were uplifted.&#160; They both carried us from the mundane to the
fantastic.</span></font></div>
<div align="left"><br/>
</div>
<div align="left"><font face="Times New Roman" size="3"><span style="font-size:12pt">And that's the wrap-up of the 9th Annual Not Still Art
Festival.</span></font></div>
<div align="left"><br/>
</div>
<div align="left"><font face="Times New Roman" size="3"><span style="font-size:12pt">We are hoping to do something different for the blow-off 10th
Annual next year.</span></font></div>
<div align="left"><font face="Times New Roman" size="3"><span style="font-size:12pt">If you have any ideas or suggestions, please let us know.&#160; </span></font></div>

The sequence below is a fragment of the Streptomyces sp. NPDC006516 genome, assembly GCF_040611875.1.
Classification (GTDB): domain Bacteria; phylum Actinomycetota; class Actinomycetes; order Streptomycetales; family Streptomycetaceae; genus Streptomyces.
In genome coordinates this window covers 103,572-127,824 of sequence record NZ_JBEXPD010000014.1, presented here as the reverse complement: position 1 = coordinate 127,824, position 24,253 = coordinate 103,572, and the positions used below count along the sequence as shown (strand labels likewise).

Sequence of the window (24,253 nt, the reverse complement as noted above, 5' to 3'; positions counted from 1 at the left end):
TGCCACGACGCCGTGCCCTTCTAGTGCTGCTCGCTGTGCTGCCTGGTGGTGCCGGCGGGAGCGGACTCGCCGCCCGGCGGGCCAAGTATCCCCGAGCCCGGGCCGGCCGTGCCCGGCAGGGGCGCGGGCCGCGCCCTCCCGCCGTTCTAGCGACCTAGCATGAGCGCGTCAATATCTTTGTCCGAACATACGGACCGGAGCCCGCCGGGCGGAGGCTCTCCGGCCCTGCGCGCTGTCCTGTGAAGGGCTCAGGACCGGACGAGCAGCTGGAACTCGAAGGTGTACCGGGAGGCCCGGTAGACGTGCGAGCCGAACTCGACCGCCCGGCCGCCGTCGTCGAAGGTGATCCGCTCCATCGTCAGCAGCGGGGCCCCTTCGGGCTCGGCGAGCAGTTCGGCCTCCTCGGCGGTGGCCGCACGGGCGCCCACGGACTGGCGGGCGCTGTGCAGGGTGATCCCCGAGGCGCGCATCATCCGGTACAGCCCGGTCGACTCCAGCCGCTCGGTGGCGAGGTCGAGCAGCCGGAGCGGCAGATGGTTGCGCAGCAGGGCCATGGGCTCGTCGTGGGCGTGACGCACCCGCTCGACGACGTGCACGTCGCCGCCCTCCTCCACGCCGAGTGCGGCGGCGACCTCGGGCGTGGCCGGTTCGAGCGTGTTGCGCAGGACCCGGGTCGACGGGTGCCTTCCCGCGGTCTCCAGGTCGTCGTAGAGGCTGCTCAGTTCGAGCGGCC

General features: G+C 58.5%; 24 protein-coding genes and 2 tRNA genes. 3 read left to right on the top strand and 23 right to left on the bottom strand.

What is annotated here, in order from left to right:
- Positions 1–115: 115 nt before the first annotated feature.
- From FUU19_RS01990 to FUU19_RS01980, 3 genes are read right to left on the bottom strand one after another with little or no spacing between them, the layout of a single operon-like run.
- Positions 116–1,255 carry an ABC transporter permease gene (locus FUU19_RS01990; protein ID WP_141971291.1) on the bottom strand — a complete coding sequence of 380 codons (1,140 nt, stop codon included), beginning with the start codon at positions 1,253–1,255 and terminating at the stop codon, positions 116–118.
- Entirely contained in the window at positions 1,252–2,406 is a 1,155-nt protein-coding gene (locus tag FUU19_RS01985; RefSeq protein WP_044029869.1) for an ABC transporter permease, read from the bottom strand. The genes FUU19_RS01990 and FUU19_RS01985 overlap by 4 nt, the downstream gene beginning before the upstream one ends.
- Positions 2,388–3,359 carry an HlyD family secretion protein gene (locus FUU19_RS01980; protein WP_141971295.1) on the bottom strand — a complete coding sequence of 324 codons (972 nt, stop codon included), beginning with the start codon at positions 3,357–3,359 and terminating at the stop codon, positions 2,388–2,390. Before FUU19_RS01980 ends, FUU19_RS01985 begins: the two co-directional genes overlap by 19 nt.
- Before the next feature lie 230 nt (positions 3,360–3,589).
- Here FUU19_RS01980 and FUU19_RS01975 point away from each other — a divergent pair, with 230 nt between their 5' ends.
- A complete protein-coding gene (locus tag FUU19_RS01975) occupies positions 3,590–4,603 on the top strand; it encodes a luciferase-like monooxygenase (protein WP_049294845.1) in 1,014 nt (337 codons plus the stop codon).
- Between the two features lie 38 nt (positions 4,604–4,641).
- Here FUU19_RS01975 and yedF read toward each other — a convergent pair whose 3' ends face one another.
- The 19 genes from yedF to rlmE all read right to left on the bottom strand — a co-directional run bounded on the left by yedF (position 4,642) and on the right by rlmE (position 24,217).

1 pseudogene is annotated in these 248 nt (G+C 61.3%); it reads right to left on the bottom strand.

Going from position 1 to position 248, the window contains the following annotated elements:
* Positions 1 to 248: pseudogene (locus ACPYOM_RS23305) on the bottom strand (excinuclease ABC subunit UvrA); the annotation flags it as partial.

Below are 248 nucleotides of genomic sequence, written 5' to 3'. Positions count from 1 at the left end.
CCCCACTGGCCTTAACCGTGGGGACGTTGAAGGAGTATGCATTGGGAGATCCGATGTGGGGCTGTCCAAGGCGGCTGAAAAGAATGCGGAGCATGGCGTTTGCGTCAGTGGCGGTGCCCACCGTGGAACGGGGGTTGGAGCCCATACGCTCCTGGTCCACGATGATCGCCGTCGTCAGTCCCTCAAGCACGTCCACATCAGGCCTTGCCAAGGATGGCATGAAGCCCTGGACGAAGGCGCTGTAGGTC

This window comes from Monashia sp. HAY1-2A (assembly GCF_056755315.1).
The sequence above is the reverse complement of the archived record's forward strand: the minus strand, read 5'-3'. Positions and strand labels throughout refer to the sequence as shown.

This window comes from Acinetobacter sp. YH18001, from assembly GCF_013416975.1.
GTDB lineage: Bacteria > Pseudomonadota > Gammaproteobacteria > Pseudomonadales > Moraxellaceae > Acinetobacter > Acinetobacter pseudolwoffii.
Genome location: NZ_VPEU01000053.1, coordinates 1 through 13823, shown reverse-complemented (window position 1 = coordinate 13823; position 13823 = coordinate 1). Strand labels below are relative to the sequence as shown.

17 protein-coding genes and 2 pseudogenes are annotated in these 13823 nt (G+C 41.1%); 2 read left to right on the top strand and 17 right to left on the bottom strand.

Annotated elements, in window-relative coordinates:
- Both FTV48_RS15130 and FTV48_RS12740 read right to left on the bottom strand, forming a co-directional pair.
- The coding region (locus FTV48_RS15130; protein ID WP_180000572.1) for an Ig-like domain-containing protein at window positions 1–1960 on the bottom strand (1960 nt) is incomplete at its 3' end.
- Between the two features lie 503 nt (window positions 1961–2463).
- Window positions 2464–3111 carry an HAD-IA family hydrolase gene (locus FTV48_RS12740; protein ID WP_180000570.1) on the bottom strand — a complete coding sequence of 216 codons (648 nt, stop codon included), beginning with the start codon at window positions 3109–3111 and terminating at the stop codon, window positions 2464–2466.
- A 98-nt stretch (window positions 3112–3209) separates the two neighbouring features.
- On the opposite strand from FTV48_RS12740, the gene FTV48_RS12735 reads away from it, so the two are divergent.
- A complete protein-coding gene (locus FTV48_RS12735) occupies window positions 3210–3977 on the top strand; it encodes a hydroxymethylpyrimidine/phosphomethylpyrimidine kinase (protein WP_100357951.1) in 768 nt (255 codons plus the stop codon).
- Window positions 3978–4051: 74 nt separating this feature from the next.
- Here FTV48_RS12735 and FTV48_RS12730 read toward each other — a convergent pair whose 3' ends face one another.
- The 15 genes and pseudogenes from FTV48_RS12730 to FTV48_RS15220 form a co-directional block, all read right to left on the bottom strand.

<div align="left"><font face="Times New Roman" size="3"><span style="font-size:12pt">nsa@improvart.com</span></font></div>
<div align="left"><br/>
</div>
<div align="left"><font face="Times New Roman" size="3"><span style="font-size:12pt">P.S.&#160; If you wish to be removed from this list (which only
sends out a few messages a year), please reply with &lt;NSA8&gt;
in the subject.</span></font></div>
<div align="left"><br/></div>
<div align="left"><br/></div>
<div align="left"><font face="Arial"><span style="font-size:10pt">N O T&#160;&#160; S T I L L&#160;&#160; A R T</span></font></div>
<div align="left"><font face="Arial"><span style="font-size:10pt">http://www.improvart.com/nsa/</span></font></div>
<div align="left"><font face="Arial"><span style="font-size:10pt">nsa@improvart.com&#160;&#160; </span></font></div>
<div align="left"><font face="Arial"><span style="font-size:10pt">P.O. Box 496, Cherry Valley, NY 13320-0496&#160;&#160; </span></font></div>